The third session, themed “Implementing New Regulatory Reforms: Balancing between the Soundness and Competitiveness of Institutions offering Islamic Financial Services (IIFS)”, saw a stellar line-up of speakers chaired by H.E. Dr. Zamir Iqbal, Vice President Finance and Chief Financial Officer, Islamic Development Bank. The session saw panellists discussing issues concerning the implementation of new regulatory reforms, including market dynamics of financial sector deleveraging and de-risking. H.E. Jameel Ahmad, Deputy Governor, State Bank of Pakistan, recapped the regulatory reforms initiated post-global financial crisis and their implications for the Islamic finance industry. He stressed on the need for a wider implementation of existing IFSB Standards and called for focused initiatives in the areas of efficient liquidity frameworks, systemically important IIFS and Sharīʻah-compliant financial safety-nets to ensure sound and resilient regulation for Islamic finance. Mr. Jaseem Ahmed, Former Secretary-General of the IFSB, focused on the lessons learned from the global financial crisis and emphasised the increased focus on ethical standards globally for which principles of Islamic finance are very relevant. He recommended a structured approach to regulatory reforms by implementing the IFSB’s second-generation Standards (complementing Basel 3) and achieving a balance between costs of regulatory compliance and impact on competitiveness of IIFS. Mr. Ghiath Shabsigh, Assistant Director, Monetary and Capital Markets Department, International Monetary Fund (IMF) focused on two important aspects in his presentation – (1) the current supportive ecosystem for Islamic finance (e.g. legal framework, regulatory guidelines, etc.) and the identification of where gaps still remain, and (2) the extensive use of hybrid financial products such as commodity murābahah by IIFS with financial stability implications which are a concern for the IMF. He also shared the Fund’s ongoing preparation to include Islamic finance in its surveillance activities and assessment programmes. Mr. James O’Brien, Head of Regulatory Development, Banking Supervision, CBUAE, focused on the UAE’s efforts in recent revision of the central bank’s regulatory framework to ensure compliance with global regulatory developments – including in areas of risk management, corporate governance, financial safety-nets, compliance and audit. The updated regulations/standards included separate articles which covered the specificities of Islamic financial institutions while also having dedicated reporting for Islamic banks. He further shared with the audience CBUAE’s recent initiatives in setting up of a higher Sharīʻah authority.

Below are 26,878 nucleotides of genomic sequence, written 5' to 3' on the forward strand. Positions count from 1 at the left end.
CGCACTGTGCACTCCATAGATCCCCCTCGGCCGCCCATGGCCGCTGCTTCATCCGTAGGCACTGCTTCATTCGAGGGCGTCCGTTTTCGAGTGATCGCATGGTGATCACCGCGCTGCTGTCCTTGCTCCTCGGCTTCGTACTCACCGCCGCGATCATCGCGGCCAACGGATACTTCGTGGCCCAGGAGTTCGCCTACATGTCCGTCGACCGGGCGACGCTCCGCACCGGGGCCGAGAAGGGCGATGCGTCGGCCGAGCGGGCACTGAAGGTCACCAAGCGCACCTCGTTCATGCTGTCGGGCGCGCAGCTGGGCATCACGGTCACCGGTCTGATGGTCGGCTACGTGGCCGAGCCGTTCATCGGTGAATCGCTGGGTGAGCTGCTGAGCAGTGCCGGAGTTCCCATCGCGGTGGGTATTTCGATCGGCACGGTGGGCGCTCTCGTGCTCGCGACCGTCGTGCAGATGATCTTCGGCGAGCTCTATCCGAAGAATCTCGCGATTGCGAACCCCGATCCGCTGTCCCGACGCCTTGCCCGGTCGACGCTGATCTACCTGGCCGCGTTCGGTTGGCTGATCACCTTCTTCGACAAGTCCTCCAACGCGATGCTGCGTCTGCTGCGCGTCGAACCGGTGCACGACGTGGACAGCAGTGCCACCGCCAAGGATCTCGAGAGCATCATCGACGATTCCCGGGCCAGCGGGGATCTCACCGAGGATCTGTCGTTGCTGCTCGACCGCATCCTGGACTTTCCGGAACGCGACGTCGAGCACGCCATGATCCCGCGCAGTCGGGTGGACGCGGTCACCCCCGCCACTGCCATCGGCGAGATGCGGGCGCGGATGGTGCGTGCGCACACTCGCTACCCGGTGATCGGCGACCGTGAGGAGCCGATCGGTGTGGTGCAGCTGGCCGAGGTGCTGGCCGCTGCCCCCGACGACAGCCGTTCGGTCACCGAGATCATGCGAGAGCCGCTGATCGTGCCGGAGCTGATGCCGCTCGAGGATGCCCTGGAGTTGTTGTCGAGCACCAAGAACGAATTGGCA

The IFSB Summit 2017 continues into Day 2 on 24 October which will see a thematic session on Islamic capital markets and greater harmonisation in cross border activities and a wrap-up session on the way forward for Islamic finance by strengthening value propositions and sustaining resilience.
Back to top